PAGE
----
The Many Reinventions of a Real American Hero
At its core, the story of G.I. Joe is a narrative of reinvention in the face of adversity. The initial concept of “America’s movable fighting man” was a reimagining of the doll, a wildly popular toy for girls at the time, to appeal to boys. This breakthrough thinking led to G.I. Joe being marketed as the very first action figure, an entirely new and influential genre of toy that lives on today, an impressive feat for toy brand. Derryl Depriest, long-time G.I. Joe collector and Vice President, Global Brand Management at Hasbro, noted that "In the landscape of kid-targeted brands, few have had sustained success beyond five years, much less fifty." When asked about the lasting success of G.I. Joe in particular, Depriest explained that "The key for those brands that have endured is constant change to remain relevant, if not in the core story then certainly in the way that the story connects with kids." Throughout decades of social, political and economic change Hasbro has consistently retooled the G.I. Joe brand to adapt to the times. From military soldiers to an adventure team, from adventurers to a cohesive unit of real American heroes united in the fight against evil, G.I. Joe has taken many forms.
The precise origin of Hasbro’s G.I. Joe figures remains unclear. What is known for certain is that the original idea for Hasbro to sell military action figures was proposed by a licensing executive who had been working with a 3rd party toy inventor. The idea was then developed by Hasbro’s head of marketing and several others at Hasbro into the product that was first introduced in 1964. However, there are several different tales as to who actually came up with the idea of articulating the figures in the way that was ultimately chosen by Hasbro.
According to one story, it all started with a humble wooden figurine: Walking down the street in New York City, Hasbro’s marketing executive passed an art supply store and an artist’s articulated wooden model caught his eye. He had a stroke of inspiration: an articulated doll that could be dressed up in military fatigues and given an infinite number of military-themed playsets and accessories. He instantly bought 12 of the wooden models and took them home to aid conception of the first G.I. Joe prototypes. This innovative solution to the question of how to sell dolls to boys is indicative of the spirit of reinvention that would permeate the G.I. Joe DNA and keep the brand relevant for the next 50 plus years to the present day. The original G.I. Joe line, 12” action figures that corresponded to the four branches of the American military, was a massive success: it would account for fully two-thirds of Hasbro’s revenues the year it was released. But it wouldn’t be long before public opinion shifted and the G.I. Joe line had to evolve to stay on the shelf.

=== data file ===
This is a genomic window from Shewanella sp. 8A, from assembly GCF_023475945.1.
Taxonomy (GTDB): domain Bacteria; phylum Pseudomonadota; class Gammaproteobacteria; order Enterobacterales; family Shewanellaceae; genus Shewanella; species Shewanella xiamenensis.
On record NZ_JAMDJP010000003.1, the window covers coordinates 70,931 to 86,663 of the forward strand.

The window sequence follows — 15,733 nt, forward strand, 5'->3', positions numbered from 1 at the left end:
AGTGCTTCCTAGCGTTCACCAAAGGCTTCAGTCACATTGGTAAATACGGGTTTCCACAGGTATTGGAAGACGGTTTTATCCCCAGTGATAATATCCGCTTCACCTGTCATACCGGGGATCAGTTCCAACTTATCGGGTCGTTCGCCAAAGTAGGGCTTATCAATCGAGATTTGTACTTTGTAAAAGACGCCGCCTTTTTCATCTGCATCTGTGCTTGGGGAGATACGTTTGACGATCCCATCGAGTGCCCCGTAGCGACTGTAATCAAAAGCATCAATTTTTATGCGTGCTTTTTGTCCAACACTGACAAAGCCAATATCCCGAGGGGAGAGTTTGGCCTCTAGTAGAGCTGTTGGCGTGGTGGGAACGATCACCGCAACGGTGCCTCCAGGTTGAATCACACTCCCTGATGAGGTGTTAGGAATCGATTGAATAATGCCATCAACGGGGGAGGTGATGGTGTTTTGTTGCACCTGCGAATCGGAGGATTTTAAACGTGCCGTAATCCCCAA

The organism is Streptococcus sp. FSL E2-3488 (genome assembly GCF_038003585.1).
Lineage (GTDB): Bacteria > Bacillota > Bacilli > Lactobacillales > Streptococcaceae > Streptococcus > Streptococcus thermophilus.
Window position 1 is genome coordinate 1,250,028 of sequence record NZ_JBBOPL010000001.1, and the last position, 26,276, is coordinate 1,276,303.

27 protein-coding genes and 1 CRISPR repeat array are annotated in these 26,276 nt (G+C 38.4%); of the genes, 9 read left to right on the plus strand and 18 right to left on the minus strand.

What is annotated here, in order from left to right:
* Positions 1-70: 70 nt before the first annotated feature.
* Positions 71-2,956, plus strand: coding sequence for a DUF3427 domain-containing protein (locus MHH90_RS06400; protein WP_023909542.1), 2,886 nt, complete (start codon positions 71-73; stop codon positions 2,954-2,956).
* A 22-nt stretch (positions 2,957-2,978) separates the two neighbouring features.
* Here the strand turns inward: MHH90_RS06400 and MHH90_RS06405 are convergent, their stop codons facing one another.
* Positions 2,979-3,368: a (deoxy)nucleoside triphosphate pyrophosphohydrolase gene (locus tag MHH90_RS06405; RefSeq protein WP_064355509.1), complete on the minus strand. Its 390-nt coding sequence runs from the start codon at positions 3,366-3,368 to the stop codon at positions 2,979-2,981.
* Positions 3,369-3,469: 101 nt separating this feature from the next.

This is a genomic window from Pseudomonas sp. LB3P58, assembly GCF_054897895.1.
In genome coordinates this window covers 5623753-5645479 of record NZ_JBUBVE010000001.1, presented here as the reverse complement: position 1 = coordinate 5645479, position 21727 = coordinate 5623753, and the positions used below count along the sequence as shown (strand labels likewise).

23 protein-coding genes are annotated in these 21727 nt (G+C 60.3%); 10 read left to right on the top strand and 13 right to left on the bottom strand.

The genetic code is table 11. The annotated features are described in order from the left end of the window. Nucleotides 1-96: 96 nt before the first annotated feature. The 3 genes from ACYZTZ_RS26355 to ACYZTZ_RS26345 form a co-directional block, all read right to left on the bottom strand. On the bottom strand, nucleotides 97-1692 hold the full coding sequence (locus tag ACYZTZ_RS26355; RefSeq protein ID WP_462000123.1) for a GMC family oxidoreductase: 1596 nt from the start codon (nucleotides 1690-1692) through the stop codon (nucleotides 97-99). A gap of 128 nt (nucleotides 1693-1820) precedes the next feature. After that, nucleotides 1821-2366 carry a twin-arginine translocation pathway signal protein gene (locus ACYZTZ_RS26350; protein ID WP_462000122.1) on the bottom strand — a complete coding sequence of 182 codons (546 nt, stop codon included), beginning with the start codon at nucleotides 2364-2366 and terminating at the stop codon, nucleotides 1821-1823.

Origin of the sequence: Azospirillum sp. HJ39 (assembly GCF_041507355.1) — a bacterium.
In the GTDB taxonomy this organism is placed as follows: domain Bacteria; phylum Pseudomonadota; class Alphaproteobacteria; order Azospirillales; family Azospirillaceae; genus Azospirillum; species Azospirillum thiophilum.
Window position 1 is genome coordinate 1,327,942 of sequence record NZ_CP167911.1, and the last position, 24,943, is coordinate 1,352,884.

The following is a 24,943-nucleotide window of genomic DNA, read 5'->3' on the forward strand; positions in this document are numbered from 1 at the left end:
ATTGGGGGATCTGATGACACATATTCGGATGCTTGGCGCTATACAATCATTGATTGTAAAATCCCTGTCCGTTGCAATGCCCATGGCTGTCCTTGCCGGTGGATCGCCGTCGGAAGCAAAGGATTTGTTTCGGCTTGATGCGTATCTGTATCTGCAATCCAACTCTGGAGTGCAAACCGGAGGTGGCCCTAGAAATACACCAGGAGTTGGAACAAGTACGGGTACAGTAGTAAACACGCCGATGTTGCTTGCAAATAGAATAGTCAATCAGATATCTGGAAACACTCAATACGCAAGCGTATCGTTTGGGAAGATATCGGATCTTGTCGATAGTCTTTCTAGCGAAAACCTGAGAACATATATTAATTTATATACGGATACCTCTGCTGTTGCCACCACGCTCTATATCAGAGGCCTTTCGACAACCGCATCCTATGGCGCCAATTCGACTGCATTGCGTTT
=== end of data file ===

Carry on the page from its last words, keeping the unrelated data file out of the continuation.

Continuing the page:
The late 1960s was a turbulent time in America. There were many cultural forces at work in this era, but America’s prolonged involvement in the Vietnam War, without an apparent end in sight, spelled near-disaster for the Joes. Sales of military-themed consumer goods dropped sharply as American anti-war sentiment reached its peak, and G.I. Joe was no exception. Sales of G.I. Joe action figures dipped drastically toward the end of the decade, and Hasbro introduced the G.I. Joe Adventure Team in another stroke of reinventive genius. The military themes of the original line were realigned along themes of adventure and rescue operations instead. Hasbro didn’t just give them new packaging and a new name: the figures were enhanced with additional articulation, and lifelike fuzzy hair and beards and a new Kung-Fu Grip. The new and improved flexible rubber gripping hand was a great improvement in the realism of the action figures: they could grip rifles, steering wheels and other accessories much more effectively, and Kung-Fu Grip has been an iconic phrase ever since.